Microsoft's DirectX 12 API set will reportedly not be available to Windows 7

DirectX logoUpdate: Apparently, AMD made 'speculative comments' regarding Windows 7 and DirectX 12. You can read the original story below.

Microsoft’s DirectX set of low-level graphics API’s has defined gaming and rendering-heavy applications in Windows ever since its introduction in Windows 95. It enabled high-performance multimedia to run on PC’s for the first time.

Every major release of Windows has since been accompanied by a new version of the API, but Microsoft has recently made it a habit of backporting DirectX to older versions of Windows. We saw this happen first when Microsoft released DX11 – once a Windows 7 exclusive – back to Windows Vista via a Service Pack. Although, back at Build 2014, Microsoft said that it would backport DX12 that will release alongside Windows 10 two generations back all the way to Windows 7. It seems those plans have since changed.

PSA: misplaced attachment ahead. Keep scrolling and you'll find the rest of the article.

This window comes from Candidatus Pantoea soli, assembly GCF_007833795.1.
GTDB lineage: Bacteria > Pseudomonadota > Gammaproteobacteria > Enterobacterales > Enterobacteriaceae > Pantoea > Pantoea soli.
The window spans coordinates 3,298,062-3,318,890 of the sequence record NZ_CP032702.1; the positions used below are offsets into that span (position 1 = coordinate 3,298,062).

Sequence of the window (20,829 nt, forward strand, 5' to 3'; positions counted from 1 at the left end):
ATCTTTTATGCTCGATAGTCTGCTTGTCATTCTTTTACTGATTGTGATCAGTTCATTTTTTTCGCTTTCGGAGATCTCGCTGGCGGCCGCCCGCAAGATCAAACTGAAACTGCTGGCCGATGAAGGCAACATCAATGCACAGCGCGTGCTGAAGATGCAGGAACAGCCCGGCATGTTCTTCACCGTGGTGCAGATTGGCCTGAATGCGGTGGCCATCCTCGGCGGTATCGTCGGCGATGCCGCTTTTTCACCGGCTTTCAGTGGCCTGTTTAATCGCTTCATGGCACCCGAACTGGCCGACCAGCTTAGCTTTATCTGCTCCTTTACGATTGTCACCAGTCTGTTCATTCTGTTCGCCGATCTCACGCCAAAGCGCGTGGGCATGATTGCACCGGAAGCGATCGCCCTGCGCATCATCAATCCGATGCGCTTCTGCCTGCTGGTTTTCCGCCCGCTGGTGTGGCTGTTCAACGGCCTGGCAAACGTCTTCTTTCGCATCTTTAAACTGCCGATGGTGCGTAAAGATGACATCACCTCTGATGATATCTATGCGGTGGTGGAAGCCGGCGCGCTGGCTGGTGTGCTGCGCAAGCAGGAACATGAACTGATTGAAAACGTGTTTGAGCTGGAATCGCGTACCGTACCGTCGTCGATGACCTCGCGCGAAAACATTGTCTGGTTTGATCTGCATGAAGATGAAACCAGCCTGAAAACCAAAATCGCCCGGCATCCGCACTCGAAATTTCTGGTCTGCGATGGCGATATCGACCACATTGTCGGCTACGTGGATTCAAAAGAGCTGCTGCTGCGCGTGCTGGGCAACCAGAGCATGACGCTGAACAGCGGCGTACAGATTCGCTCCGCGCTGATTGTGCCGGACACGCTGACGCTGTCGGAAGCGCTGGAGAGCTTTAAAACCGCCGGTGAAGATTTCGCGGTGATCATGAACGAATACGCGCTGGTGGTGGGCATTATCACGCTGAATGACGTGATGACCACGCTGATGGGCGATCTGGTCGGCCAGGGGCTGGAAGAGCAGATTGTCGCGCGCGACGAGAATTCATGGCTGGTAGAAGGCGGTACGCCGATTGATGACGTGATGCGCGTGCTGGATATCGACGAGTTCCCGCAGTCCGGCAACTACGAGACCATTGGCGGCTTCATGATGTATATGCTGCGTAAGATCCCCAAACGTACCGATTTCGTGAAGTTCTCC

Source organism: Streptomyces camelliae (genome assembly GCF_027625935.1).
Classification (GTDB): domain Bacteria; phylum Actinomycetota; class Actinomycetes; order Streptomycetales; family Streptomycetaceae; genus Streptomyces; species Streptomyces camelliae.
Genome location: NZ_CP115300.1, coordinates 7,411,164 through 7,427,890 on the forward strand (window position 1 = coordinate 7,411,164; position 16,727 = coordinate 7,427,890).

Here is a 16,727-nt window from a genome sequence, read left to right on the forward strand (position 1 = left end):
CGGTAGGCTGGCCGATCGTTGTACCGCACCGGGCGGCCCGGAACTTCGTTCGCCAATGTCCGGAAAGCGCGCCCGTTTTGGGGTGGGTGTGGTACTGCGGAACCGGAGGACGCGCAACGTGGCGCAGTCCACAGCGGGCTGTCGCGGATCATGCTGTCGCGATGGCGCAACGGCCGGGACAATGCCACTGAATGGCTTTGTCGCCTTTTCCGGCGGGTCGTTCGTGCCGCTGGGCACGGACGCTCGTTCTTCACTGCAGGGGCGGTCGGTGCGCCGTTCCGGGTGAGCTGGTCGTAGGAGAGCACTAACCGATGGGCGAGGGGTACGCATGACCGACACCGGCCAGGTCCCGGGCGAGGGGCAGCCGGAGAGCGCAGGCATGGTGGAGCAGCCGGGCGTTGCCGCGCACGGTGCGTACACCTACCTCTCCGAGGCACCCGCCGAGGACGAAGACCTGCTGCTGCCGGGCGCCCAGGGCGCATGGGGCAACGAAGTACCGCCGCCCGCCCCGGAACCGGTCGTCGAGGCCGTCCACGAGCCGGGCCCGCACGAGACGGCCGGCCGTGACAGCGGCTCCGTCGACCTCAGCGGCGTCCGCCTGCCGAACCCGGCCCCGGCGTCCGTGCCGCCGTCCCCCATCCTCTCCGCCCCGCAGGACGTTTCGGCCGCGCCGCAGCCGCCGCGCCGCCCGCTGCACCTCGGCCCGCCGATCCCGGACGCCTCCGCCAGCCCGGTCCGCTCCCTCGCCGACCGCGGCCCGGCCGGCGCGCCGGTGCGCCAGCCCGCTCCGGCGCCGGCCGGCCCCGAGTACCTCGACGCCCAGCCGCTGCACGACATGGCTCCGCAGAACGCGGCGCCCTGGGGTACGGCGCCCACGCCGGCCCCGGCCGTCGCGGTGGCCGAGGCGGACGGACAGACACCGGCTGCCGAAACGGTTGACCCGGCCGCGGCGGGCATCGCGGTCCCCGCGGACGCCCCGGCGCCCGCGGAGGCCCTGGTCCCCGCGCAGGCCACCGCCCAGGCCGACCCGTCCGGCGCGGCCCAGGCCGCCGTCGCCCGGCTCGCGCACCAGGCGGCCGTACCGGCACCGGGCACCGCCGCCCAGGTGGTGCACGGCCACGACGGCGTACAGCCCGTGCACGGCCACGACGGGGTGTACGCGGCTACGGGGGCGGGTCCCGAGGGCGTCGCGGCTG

According to AMD’s Richard Huddy, who is the company’s Chief Gaming Scientist, DirectX 12 will not be coming to Windows 7. In an announcement, Huddy made during a presentation at PDXLAN, he said:

“52 percent of all people who use Microsoft operating systems these days are still using Windows 7, and that number is going up. It’s a very very popular operating system and one thing that’s not going to happen to it is DX12, DX 12 is not coming to Windows 7″.

DirectX 12

It seems DirectX 12 will only be available to those running Windows 10 and Windows 8.1, so if the API lives up to its name, and game developers make full use of it, this may finally be reason enough for gamers to upgrade from Windows 7.

Microsoft has yet to confirm Huddy’s comments and since DirectX 12 is still a long way to completion, plans may change between now and launch day. The good news is that DX12 will still be supported by all NVIDIA Fermi-based GPUs (GeForce 600 series) and up, AMD Graphics Core Next-based GPUs (Radeon HD 7000 series) and up, and Intel Haswell IGP’s and up, so hardware compatibility is still strong.

Source: WinBeta

Tags: DirectX, OSes, Windows 7

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